My question is about credit counseling courses.
What are the chances this bill will pass and credit counseling done away with?
I believe you are referring to a proposed bankruptcy law that would adjust the current bankruptcy law and do away with the requirement for bankruptcy credit counseling.
I think the odds are unknowable.
The inclusion of the credit counseling requirement was BS when it was first proposed. At the time, I was making frequent visits to Capitol Hill to fight for consumers in bankruptcy reform.
As I told lawmaker staff at the time, there is no need for this requirement.
I subsequently received a call from a large credit counseling company telling me to back off. This would be free money for them because they would get leads to sell debt management from people being sent to them for pre-bankruptcy counseling. I hope never to forget the guy saying, “this is a free way for us to separate the wheat from the chafe for new clients.”
As time marched on, my predictions were on target, and the bankruptcy counseling never became a client maker for credit counseling. I mean, how many people already committed to a bankruptcy approach were going to change their mind once they were sold on bankruptcy? Not that many.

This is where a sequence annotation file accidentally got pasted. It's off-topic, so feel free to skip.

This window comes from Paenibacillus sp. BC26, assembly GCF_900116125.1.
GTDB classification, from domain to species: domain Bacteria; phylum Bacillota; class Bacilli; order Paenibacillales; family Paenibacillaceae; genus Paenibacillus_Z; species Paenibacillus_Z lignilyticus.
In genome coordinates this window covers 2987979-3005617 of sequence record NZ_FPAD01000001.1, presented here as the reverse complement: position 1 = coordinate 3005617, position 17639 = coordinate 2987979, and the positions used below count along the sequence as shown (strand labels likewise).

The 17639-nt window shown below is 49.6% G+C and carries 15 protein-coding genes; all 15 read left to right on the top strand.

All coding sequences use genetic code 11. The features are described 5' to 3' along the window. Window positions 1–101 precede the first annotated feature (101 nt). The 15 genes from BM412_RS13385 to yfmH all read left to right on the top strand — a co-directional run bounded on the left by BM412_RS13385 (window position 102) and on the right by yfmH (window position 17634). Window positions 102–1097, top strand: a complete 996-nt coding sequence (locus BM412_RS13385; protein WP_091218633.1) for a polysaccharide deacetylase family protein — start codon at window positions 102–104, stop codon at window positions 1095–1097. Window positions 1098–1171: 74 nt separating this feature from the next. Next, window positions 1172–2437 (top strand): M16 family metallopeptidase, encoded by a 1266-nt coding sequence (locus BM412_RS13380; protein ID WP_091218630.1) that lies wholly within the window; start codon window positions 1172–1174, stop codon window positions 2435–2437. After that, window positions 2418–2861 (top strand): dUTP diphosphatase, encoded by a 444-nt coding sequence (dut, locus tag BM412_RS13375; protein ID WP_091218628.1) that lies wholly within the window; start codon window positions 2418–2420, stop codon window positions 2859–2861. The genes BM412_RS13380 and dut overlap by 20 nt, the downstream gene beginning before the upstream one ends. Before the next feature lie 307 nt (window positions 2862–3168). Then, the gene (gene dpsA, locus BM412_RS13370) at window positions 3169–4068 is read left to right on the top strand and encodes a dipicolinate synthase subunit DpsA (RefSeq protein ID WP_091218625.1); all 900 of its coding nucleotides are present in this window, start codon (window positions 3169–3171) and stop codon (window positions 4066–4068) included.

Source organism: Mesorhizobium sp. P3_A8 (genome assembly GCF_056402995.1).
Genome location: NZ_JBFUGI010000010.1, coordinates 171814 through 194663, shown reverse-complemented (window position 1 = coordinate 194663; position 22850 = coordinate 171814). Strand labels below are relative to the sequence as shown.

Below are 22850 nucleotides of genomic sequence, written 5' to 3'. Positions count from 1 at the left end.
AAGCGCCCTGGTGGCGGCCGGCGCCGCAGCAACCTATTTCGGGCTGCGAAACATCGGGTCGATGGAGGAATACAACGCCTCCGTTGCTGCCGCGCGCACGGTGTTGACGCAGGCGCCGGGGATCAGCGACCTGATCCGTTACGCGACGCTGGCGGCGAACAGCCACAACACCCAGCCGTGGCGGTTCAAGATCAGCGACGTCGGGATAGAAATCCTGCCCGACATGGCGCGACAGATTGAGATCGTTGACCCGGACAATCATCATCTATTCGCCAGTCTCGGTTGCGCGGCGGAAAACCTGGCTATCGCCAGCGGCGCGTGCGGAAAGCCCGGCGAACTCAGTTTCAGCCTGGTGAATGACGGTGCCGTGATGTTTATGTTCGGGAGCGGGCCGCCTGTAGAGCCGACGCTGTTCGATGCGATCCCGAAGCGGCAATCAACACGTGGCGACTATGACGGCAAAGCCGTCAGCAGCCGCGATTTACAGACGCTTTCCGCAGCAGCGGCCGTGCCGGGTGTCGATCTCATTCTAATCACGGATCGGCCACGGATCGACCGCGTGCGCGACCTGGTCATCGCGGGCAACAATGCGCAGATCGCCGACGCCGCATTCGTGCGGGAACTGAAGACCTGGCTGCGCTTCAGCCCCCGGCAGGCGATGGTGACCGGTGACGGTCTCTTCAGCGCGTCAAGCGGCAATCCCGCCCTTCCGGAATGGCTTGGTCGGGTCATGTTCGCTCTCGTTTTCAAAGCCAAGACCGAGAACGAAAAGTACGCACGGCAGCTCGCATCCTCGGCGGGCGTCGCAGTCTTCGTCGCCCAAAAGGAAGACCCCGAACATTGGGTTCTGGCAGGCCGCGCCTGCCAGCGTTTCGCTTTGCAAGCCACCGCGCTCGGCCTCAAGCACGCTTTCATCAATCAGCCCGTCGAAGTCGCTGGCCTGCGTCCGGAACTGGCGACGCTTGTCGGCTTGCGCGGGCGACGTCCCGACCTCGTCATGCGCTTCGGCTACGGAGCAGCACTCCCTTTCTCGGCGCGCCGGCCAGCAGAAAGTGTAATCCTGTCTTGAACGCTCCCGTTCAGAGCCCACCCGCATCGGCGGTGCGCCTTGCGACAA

At the time of all this, I was running a credit counseling company, and it still did not make sense. Add onto this the idea that post-bankruptcy counseling was required to get the bankruptcy discharge. It was all non-sensical, stupid, and a waste of time for consumers and credit counselors.
I’d love to see the requirement go away.
The lesson I learned from my time on Capitol Hill trying to inject commonsense into bankruptcy reform just solidified something my father always said to me, “The two things you never want to see being made are sausage and laws.” He was right.
I have no idea what will happen behind closed doors if the proposed bill moves ahead, as it should.
It will come down to two factors. First, do creditors perceive the required credit counseling keeps people out of bankruptcy and returns more money to creditors. Second, two will credit counseling groups fight to keep the requirement because they don’t want to lose the free lead-generating business.
I’m more cynical than hopeful on this one.
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